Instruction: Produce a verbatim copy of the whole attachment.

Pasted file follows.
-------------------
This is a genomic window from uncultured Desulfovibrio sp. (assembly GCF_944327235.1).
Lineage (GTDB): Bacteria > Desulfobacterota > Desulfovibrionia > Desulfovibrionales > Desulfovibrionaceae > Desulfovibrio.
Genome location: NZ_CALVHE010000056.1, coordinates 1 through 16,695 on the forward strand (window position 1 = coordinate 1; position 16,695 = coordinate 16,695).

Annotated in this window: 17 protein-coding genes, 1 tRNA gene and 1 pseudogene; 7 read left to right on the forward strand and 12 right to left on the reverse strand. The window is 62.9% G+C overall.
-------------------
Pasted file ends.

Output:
This is a genomic window from uncultured Desulfovibrio sp. (assembly GCF_944327235.1).
Lineage (GTDB): Bacteria > Desulfobacterota > Desulfovibrionia > Desulfovibrionales > Desulfovibrionaceae > Desulfovibrio.
Genome location: NZ_CALVHE010000056.1, coordinates 1 through 16,695 on the forward strand (window position 1 = coordinate 1; position 16,695 = coordinate 16,695).

Annotated in this window: 17 protein-coding genes, 1 tRNA gene and 1 pseudogene; 7 read left to right on the forward strand and 12 right to left on the reverse strand. The window is 62.9% G+C overall.